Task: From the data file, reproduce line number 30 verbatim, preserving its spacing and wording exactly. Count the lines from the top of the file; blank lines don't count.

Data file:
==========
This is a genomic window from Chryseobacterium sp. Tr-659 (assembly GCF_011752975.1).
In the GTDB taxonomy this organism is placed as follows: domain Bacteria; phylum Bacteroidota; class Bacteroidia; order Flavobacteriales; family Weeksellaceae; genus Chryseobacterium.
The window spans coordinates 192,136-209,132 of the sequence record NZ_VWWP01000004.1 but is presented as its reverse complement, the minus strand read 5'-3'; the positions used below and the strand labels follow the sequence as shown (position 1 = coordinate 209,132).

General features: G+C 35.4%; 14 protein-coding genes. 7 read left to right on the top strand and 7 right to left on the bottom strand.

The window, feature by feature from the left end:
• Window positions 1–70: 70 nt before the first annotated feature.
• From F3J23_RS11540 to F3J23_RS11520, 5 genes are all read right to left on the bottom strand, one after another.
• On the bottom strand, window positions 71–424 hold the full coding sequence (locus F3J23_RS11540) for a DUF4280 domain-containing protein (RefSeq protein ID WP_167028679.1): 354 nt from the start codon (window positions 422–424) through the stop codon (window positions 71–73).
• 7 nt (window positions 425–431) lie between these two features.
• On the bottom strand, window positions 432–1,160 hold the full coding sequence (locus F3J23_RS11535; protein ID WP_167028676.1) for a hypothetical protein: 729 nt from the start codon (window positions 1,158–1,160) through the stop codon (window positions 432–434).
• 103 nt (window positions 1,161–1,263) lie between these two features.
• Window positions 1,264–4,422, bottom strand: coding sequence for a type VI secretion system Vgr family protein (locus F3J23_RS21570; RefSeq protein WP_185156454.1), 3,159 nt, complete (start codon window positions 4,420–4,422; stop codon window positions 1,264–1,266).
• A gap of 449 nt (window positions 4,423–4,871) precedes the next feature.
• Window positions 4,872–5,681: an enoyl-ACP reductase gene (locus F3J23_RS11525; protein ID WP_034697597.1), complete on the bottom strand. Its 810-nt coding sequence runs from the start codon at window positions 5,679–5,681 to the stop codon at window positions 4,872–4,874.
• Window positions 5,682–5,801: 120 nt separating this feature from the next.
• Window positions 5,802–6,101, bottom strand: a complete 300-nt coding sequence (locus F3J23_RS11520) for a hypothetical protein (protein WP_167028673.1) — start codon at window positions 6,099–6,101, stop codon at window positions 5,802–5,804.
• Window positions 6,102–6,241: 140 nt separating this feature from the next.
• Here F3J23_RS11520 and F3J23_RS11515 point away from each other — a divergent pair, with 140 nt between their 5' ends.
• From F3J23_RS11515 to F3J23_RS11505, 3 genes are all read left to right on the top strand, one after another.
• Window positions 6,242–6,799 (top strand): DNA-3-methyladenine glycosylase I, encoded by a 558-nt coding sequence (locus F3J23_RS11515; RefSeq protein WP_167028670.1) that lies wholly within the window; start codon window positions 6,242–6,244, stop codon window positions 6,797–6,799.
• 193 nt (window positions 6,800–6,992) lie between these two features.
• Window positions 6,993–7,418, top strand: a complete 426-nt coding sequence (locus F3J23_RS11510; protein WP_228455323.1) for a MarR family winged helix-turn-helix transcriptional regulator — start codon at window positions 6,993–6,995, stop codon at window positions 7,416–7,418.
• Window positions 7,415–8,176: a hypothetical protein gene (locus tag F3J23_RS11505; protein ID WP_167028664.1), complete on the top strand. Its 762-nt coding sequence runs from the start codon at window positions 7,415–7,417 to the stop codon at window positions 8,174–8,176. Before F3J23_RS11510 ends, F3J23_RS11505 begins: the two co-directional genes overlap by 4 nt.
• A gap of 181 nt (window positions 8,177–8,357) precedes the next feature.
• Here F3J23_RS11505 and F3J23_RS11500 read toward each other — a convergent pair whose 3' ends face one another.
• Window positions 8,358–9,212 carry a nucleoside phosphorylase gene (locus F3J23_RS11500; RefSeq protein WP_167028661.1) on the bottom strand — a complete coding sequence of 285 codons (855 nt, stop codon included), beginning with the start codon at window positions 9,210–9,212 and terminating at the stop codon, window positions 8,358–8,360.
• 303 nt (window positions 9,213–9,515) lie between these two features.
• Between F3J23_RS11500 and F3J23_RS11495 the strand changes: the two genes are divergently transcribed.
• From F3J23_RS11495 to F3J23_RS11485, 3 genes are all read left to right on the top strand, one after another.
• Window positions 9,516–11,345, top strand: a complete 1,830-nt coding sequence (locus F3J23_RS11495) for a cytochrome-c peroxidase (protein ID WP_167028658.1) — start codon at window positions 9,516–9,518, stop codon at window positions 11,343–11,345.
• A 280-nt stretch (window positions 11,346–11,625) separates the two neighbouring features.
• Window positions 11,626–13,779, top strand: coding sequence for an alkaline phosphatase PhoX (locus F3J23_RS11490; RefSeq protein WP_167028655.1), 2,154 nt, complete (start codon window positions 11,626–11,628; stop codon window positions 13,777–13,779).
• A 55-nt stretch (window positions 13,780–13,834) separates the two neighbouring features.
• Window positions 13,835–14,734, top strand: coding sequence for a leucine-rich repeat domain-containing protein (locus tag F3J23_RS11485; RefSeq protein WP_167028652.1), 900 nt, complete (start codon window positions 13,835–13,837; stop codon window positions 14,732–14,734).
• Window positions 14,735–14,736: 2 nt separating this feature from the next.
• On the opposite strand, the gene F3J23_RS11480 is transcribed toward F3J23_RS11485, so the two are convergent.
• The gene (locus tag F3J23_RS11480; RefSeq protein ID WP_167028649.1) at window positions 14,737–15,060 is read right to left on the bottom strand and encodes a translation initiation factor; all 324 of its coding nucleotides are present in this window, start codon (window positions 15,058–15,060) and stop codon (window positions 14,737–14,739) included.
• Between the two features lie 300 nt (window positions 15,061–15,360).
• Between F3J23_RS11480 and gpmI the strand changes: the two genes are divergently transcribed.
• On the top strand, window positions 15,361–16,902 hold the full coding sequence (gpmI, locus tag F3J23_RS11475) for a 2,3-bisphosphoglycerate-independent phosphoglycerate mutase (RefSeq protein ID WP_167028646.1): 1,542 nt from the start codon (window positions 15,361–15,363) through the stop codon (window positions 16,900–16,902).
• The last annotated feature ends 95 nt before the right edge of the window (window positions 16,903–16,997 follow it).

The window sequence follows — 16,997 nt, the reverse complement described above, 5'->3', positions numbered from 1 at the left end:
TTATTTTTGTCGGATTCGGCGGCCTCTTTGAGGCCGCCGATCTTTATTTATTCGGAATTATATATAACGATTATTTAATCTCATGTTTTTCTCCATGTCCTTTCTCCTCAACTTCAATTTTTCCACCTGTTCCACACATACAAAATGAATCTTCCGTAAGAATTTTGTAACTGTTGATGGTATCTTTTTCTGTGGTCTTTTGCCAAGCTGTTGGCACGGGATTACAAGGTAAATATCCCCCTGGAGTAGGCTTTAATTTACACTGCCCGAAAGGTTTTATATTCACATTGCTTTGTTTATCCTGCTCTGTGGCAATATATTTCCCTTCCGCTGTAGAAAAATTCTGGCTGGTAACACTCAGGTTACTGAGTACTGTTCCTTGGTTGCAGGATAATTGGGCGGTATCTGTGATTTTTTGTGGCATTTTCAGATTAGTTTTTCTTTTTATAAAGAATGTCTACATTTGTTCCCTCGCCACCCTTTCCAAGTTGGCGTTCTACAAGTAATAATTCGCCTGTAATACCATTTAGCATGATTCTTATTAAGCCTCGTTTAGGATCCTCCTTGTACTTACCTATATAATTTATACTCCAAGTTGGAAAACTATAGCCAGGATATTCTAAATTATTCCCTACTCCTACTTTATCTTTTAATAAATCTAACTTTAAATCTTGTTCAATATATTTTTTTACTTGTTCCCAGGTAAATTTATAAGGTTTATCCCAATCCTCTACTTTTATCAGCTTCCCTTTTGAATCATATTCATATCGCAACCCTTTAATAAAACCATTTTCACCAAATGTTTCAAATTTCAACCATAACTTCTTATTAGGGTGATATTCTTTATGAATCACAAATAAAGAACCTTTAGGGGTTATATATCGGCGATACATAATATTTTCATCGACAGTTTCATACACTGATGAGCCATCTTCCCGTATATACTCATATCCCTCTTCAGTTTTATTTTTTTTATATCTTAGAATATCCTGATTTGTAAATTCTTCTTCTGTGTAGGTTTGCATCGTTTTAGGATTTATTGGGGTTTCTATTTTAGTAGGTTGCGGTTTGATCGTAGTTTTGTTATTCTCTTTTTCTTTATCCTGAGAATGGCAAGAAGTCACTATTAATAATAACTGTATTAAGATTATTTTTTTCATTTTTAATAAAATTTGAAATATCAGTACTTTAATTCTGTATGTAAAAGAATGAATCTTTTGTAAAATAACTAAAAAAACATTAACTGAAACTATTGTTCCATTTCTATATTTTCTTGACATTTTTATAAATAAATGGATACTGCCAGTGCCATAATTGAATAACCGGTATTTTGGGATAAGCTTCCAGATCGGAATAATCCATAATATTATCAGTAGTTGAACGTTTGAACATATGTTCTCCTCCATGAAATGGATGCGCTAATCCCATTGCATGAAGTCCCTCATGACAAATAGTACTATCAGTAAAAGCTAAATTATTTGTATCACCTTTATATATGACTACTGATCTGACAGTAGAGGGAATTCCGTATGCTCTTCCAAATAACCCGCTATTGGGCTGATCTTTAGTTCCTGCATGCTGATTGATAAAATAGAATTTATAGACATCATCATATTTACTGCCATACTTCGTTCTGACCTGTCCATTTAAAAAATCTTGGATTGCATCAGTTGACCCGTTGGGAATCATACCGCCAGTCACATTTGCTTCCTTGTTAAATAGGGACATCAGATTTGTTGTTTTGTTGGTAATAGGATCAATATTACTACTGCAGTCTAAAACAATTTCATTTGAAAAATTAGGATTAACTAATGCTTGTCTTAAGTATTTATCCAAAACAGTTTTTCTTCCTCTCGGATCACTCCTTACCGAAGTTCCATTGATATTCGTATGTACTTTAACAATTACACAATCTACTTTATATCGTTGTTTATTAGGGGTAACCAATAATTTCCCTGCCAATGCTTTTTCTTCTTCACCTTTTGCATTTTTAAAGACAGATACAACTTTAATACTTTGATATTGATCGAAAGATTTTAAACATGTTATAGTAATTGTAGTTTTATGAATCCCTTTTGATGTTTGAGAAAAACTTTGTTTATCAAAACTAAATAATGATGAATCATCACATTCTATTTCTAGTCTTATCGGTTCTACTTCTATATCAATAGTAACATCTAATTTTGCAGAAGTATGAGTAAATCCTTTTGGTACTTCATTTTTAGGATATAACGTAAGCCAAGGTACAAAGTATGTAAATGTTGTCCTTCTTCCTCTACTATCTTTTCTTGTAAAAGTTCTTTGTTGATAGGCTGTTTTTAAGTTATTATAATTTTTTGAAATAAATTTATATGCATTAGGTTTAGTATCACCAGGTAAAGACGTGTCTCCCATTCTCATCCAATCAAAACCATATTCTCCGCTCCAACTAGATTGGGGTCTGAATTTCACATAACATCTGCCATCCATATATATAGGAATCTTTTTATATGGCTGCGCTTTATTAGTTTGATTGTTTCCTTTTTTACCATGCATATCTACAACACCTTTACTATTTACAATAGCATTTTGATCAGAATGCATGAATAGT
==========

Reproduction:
• Window positions 9,516–11,345, top strand: a complete 1,830-nt coding sequence (locus F3J23_RS11495) for a cytochrome-c peroxidase (protein ID WP_167028658.1) — start codon at window positions 9,516–9,518, stop codon at window positions 11,343–11,345.